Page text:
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Starting with aeronautical charts printed after May 31, new FAA charts are supposed to be brighter, tougher, tear-proof, and water-resistant. With the arrival of new Los Angeles VFR terminal area and sectional charts (91st edition, effective 28 June 2012), I wanted to test these claims. Indeed, my sectional charts are often tattered after six months’ worth of drawing flight paths and creasing the charts en route.

It is true; when compared side-by-side with the previous editions, the paper on the new version is a brighter white and a heavier stock. The hues appear quite similar, although my eye detects that a slightly richer purple now being used on Class C borders, the Mode C veil around LAX, non-towered airports, and text. This color change makes these important symbols appear crisper and more obvious in the crowded map.

Although the new chart has a lot of life left in it, I had to verify the rip and water advertisements. To test its ability to resist tearing, I applied heavy force to a discrete edge. The old chart shred wide open, but the new one stayed intact with only slight pleats. Amazingly, I could not tear the new chart by either twisting it or pulling it apart between my fingers. This is a nice change and should eliminate the holes that commonly occur at the folds and those accidental rips caused by pulling out the chart from the bottom of a stuffed flight bag.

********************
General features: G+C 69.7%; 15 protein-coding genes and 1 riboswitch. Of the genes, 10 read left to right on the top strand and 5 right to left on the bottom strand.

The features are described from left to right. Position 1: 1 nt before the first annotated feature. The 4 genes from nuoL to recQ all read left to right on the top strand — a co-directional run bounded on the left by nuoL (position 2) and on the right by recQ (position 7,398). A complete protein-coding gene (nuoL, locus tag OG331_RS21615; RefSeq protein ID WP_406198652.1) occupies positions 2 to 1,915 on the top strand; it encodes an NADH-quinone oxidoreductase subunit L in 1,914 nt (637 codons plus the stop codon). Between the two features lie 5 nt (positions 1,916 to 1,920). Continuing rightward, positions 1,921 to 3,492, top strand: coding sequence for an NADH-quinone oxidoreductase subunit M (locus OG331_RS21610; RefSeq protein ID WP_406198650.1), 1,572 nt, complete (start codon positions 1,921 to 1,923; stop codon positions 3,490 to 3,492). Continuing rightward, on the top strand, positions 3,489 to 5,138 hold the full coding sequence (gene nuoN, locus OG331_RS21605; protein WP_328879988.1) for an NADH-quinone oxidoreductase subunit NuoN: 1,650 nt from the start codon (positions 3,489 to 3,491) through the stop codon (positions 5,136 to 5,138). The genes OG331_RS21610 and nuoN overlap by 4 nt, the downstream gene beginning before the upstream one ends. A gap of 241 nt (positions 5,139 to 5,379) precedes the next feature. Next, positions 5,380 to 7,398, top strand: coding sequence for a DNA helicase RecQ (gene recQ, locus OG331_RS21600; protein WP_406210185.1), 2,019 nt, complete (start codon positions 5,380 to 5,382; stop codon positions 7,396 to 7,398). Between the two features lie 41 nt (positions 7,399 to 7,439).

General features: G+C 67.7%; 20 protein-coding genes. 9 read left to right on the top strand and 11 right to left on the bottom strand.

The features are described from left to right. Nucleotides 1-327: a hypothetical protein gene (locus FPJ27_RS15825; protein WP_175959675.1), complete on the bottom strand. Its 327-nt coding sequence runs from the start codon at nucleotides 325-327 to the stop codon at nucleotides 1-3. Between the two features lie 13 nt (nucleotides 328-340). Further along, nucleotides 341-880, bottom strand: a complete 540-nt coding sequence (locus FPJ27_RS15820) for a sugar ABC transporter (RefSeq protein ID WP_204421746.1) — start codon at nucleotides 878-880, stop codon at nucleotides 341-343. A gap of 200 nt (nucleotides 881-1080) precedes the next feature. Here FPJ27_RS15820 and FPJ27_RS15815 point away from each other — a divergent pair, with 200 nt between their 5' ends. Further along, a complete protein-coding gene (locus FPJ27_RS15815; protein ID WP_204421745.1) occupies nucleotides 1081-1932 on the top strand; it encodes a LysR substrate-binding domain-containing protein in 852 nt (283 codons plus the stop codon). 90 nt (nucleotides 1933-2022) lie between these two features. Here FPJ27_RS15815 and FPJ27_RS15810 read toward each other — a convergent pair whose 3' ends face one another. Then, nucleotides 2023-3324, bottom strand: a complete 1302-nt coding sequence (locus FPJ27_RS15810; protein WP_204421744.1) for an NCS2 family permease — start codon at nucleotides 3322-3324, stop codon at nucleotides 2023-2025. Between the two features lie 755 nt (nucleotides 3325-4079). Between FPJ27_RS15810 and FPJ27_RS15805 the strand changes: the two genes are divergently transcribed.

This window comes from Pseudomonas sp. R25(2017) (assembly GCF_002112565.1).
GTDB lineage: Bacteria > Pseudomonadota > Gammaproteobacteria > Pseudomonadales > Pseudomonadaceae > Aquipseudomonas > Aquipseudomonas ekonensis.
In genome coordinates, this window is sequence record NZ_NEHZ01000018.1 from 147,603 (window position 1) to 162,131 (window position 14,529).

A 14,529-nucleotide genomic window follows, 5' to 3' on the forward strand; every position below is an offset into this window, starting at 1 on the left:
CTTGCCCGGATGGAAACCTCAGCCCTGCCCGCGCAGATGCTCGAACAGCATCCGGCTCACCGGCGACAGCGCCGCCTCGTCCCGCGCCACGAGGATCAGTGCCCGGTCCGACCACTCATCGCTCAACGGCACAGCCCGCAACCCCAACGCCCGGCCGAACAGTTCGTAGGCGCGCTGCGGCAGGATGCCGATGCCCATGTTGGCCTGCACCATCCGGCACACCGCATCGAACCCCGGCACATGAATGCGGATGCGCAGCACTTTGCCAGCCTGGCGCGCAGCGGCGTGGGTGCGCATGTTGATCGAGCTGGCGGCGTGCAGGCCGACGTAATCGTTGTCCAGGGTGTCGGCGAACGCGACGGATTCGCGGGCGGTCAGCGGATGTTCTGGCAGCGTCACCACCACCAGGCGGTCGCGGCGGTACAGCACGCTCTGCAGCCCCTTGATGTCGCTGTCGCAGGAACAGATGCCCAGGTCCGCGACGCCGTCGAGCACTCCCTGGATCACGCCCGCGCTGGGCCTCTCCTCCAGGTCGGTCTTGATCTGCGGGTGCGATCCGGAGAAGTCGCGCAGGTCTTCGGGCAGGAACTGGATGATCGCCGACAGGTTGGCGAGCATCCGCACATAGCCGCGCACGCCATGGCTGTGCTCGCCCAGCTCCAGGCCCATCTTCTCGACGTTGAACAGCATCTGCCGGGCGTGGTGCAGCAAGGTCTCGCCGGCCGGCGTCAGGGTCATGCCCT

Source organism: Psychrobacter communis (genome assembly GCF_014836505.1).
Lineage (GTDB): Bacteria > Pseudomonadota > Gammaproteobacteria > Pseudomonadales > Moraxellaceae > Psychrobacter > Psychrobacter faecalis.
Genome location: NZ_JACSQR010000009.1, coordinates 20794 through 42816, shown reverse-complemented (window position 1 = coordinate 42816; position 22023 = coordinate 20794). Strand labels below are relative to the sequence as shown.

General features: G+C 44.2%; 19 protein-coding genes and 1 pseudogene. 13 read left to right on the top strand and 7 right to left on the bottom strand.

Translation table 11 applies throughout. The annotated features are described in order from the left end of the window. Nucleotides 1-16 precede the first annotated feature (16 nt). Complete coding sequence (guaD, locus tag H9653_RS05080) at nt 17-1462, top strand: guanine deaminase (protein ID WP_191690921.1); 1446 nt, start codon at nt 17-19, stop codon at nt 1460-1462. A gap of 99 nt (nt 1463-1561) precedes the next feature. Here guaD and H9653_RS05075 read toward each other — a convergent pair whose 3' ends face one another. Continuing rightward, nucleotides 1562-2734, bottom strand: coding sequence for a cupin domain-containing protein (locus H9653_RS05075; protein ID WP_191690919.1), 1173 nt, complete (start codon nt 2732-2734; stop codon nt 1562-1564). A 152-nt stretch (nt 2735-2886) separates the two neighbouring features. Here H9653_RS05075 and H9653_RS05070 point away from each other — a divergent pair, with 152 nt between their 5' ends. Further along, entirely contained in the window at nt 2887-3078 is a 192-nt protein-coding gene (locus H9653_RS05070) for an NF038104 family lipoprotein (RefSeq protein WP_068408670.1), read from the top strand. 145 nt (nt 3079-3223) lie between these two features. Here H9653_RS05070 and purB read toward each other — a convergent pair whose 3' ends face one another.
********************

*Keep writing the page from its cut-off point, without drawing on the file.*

For the water test, I held a corner of each chart under a stream in the sink for 10 seconds so I could simulate a drink spill aloft…or maybe attempting to plan a route on the airplane tail in the rain. While the water did not bead up or run off, it certainly did not soak through (as much) and dried quicker without wrinkling. However, I am not a coffee drinker, so I can’t answer to its stain resistance qualities.

One unfortunate consequence of these new materials is the feeling that the charts need to be slapped with a California Proposition 65 warning for known carcinogens. I can smell the chart plastics across the room and think they might be giving me a headache. It is mildly disconcerting that I will be trapped in a cockpit with these things. They will need to live unfolded in the garage for now, which I hope will air out the chemicals.

Check back again when the charts expire in December to find out how they held up, although I’m sure they will be in pristine condition. The question is whether that is because of the new manufacturing processes or because I abandoned them for their scentless digital counterparts.